Law of Cosines Formula
The law of cosines formula can be used to find the missing side of a triangle when its two sides and the included angle is given i.e., it is used in the case of a SAS triangle. We know that if A, B, and C are the vertices of a triangle, then their opposite sides are represented by the small letters a, b, and c respectively. The law of cosines formula is used to:
 find a when b, c, and A are given (or)
 find b when a, c, and B are given (or)
 find c when a, b, and C are given (or)
 find any angle of the triangle when a, b, and c are given.
There are three laws of cosines and we choose one of them to solve our problems depending on the available data.
a^{2} = b^{2} + c^{2 } 2bc·cosA
b^{2} = c^{2} + a^{2}  2ca·cosB
c^{2} = a^{2} + b^{2}  2ab·cosC
Proof of Law of Cosines
There is more than one way to prove the law of cosine. Let's prove it using trigonometry. Consider the following figure.
In ΔABM we have,
sin A = BM/AB = h/c
and,
cos A = AM/AB = r/c
From equation (1) and (2), we get h = c(sin A) and r = c(cos A)
By Pythagoras Theorem in ΔBMC,
a^{2 }= h^{2} + (b  r)^{2}
Substitute h = c(sin A) and r = c(cos A) in equation (3).
a^{2} = (c(sinA))^{2} + (b  c(cosA))^{2}
= c^{2}sin^{2}A + b^{2} + c^{2}cos^{2}A  2bc·cosA
= c^{2}(sin^{2}A + cos^{2}A) + b^{2}  2bc·cosA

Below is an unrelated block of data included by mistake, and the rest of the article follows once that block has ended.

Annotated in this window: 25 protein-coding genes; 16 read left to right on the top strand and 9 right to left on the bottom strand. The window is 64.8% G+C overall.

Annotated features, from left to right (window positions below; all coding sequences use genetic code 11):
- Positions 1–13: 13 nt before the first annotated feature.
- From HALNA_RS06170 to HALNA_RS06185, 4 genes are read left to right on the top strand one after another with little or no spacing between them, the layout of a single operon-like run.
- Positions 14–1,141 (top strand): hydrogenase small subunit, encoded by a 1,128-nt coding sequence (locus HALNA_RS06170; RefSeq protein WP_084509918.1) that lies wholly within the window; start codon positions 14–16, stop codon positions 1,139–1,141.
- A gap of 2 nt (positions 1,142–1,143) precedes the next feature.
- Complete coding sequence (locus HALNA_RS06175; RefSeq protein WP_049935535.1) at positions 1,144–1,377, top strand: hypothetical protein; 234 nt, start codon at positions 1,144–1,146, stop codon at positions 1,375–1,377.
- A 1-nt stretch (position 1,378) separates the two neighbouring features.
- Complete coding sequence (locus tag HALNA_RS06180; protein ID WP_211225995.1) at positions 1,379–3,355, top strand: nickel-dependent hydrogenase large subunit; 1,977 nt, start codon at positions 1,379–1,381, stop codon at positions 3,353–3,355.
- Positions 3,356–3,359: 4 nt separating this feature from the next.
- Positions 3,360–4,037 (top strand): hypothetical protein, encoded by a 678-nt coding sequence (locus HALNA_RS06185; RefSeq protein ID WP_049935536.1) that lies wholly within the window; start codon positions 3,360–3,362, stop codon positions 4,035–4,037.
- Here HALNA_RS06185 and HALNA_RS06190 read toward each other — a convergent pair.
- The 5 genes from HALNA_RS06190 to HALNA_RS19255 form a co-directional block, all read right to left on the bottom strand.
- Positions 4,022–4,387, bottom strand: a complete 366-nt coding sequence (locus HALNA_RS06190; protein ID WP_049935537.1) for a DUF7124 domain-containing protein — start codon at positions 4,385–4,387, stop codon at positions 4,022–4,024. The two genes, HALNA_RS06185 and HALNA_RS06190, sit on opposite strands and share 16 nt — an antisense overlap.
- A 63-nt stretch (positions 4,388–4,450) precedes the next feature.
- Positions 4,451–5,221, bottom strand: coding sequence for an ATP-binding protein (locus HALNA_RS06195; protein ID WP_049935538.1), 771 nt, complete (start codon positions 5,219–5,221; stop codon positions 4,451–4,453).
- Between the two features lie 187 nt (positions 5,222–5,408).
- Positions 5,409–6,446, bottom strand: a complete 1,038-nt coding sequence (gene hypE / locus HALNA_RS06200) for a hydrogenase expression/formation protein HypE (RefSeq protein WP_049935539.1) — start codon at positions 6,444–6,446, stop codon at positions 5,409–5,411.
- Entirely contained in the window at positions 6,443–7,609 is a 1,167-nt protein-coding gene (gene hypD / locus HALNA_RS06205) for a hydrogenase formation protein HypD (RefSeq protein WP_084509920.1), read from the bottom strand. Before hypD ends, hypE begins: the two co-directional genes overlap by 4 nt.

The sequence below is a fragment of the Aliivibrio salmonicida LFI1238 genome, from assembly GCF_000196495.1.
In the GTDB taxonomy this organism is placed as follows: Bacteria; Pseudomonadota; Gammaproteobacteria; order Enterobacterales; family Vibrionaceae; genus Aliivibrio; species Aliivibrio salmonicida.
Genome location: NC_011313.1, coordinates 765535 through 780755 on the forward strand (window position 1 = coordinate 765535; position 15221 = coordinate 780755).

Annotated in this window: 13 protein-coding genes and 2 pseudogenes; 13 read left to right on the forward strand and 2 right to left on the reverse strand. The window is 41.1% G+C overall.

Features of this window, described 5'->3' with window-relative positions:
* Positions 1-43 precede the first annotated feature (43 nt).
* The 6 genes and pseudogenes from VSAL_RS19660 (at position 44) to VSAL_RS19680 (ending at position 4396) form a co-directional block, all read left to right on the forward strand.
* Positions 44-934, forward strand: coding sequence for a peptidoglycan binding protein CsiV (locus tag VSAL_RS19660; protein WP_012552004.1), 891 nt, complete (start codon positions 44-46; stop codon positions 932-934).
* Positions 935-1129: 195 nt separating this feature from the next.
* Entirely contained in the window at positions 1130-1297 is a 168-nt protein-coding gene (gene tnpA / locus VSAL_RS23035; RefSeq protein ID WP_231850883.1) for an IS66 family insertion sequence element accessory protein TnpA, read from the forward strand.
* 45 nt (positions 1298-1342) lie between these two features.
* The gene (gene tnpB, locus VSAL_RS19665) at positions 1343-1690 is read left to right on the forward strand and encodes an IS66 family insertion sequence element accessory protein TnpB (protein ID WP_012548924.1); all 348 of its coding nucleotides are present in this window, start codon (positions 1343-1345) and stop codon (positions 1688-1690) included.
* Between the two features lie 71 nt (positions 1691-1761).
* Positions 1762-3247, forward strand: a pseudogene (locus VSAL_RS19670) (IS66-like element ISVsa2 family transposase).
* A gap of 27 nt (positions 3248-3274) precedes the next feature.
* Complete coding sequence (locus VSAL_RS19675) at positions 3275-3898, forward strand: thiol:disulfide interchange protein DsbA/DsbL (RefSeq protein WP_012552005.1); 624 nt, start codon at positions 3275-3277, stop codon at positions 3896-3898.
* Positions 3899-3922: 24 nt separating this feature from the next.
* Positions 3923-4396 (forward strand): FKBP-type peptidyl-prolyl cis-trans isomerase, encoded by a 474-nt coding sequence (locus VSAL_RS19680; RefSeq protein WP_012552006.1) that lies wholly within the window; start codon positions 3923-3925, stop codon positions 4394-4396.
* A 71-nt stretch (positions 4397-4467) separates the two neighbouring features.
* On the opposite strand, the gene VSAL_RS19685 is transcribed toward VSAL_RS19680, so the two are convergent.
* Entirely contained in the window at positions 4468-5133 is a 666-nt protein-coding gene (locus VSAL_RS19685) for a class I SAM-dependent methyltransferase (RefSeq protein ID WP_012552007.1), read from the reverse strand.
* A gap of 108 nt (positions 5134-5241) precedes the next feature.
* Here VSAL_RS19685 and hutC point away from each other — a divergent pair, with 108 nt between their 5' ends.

= c^{2} + b^{2}  2bc·cosA
Hence, proved.
Finding Missing Length and Angles Using the Law of Cosines
As discussed above, law of cosines can be used to calculate the missing parameters of a triangle, given the required known elements. Let us have a look at the following steps to understand the process of finding the missing side or angle of a triangle using the cosine law.
 Step 1: Note down the given data(side lengths and measure of angles) for the triangle and identify the element to be calculated.
 Step 2: Apply the cosine rule formulas,
a^{2} = b^{2} + c^{2 } 2bc·cosA
b^{2} = c^{2} + a^{2}  2ca·cosB
c^{2} = a^{2} + b^{2}  2ab·cosC
where, A, B, and C are the vertices of a triangle, and their opposite sides are represented as a, b, and c respectively.  Step 3: Express the obtained result with suitable units.